Power, self-esteem, and body image

Faculty/Professorship: Personality Psychology and Psychological Assessment  
Author(s): Körner, Robert  ; Schütz, Astrid  
Publisher Information: Bamberg : Otto-Friedrich-Universität
Year of publication: 2023
Pages: 1-15
Source/Other editions: Social Psychology. (2023), S. 1-15. DOI: 10.1027/1864-9335/a000510
is version of: 10.1027/1864-9335/a000510
Language(s): English
Licence: Creative Commons - CC BY - Attribution 4.0 International 
DOI: 10.1027/1864-9335/a000510
URN: urn:nbn:de:bvb:473-irb-586233
We expected power – the perceived capacity to influence others – to be an antecedent of positive body image because power is closely linked to self-esteem, which in turn is linked to body image. In a cross-sectional study (N = 318), sense of power was positively related to body appreciation and satisfaction with one’s appearance. Self-esteem partially mediated this effect. In an experimental study (N = 114), participants assigned to a high-power group indicated more body appreciation, reported more body satisfaction, and estimated themselves to be taller than participants assigned to a low-power group. Self-esteem mediated all the effects. Altogether, power affected body image directly but also indirectly through elevated self-esteem. Implications refer to clinical prevention and intervention programs.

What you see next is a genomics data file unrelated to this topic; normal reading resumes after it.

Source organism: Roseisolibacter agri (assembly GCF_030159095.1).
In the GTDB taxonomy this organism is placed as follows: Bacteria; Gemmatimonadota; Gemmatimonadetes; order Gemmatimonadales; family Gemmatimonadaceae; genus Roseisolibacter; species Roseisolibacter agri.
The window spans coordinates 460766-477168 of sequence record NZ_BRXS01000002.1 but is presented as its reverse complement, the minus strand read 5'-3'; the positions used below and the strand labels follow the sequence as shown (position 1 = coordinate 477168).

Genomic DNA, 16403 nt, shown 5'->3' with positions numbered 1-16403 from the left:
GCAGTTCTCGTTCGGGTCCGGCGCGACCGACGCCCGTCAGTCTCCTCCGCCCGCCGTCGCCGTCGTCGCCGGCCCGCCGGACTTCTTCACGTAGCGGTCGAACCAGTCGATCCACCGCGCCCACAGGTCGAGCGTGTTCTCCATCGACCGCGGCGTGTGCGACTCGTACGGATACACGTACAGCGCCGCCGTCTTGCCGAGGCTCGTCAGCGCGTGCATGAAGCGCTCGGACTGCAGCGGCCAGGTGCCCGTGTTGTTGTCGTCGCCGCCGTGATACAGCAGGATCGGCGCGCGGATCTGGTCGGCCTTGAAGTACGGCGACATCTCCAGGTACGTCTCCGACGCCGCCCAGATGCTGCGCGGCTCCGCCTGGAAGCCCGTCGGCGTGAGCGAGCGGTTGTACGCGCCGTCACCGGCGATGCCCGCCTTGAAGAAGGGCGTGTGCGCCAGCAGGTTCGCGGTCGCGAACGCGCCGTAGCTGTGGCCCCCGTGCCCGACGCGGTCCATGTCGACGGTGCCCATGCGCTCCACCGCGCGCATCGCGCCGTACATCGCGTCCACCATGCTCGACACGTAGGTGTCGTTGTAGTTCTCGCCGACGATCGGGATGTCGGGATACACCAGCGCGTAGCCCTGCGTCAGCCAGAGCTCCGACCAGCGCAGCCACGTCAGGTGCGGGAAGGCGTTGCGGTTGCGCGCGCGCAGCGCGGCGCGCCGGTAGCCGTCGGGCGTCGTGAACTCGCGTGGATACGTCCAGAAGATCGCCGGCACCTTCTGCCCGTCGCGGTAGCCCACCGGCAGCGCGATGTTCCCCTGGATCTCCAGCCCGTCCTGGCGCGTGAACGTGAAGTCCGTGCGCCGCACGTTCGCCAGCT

GND Keywords: Macht; Selbstwertgefühl; Körperbild
Keywords: power, self-esteem, personal sense of power, body height, narcissism, experiment, body appreciation, body satisfaction, objectification theory, Developmental Theory of Embodiment
DDC Classification: 150 Psychology  
RVK Classification: CP 2000   
Type: Article
URI: https://fis.uni-bamberg.de/handle/uniba/58623
Release Date: 30. March 2023

File SizeFormat  
fisba58623.pdf299.12 kBPDFView/Open